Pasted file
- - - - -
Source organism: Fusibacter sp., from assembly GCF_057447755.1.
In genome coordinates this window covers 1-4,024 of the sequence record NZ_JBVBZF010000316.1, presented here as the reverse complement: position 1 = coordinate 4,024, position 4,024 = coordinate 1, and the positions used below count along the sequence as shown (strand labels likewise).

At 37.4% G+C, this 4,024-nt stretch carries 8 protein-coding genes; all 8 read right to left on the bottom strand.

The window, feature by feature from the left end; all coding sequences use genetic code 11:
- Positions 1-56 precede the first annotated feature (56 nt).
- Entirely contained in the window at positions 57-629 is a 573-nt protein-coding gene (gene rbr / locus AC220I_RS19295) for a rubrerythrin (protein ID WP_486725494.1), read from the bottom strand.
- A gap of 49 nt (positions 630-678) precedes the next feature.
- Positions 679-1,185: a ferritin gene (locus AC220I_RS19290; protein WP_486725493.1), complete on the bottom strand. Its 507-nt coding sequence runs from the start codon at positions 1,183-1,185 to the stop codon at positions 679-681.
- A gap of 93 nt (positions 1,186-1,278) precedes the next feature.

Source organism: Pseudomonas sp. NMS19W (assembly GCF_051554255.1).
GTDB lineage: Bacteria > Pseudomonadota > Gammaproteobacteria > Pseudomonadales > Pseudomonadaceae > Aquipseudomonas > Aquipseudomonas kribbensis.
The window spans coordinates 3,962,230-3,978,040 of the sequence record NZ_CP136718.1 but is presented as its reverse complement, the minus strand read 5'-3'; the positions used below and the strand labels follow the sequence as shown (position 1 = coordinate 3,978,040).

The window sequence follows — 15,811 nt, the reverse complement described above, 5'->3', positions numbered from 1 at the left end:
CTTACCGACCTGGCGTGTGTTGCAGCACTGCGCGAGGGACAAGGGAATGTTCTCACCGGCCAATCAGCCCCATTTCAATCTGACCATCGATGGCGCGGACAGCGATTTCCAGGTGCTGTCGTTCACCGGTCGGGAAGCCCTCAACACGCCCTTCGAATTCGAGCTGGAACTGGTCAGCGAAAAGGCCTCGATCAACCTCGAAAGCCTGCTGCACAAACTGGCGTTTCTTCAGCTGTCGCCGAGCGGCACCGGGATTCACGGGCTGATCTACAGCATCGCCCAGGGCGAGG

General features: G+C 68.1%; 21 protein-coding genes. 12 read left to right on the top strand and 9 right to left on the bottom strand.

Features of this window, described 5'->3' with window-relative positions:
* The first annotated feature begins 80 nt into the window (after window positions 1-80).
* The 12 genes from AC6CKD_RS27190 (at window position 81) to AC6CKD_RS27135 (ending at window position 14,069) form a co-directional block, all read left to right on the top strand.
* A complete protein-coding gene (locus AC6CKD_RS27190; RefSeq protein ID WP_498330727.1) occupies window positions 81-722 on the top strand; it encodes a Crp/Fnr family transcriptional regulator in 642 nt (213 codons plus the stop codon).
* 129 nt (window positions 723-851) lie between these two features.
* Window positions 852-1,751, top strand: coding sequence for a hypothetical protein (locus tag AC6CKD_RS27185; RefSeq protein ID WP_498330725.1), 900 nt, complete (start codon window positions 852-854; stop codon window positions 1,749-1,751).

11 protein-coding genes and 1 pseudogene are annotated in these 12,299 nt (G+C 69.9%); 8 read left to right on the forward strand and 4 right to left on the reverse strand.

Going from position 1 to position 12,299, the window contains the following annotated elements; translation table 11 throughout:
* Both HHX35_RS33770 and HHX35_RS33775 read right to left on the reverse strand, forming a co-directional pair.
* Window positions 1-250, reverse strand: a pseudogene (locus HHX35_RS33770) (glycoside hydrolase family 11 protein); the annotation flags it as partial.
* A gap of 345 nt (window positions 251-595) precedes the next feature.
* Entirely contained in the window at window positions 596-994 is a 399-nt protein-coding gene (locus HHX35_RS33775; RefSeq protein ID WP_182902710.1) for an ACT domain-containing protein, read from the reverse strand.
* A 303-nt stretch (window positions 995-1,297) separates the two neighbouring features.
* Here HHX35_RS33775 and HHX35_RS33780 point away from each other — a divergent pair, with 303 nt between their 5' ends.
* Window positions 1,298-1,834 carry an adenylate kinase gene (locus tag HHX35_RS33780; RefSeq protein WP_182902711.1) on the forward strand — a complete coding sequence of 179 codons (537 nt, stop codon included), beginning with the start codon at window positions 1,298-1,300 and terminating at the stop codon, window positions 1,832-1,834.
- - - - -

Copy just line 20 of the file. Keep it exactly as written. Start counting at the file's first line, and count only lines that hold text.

* 129 nt (window positions 723-851) lie between these two features.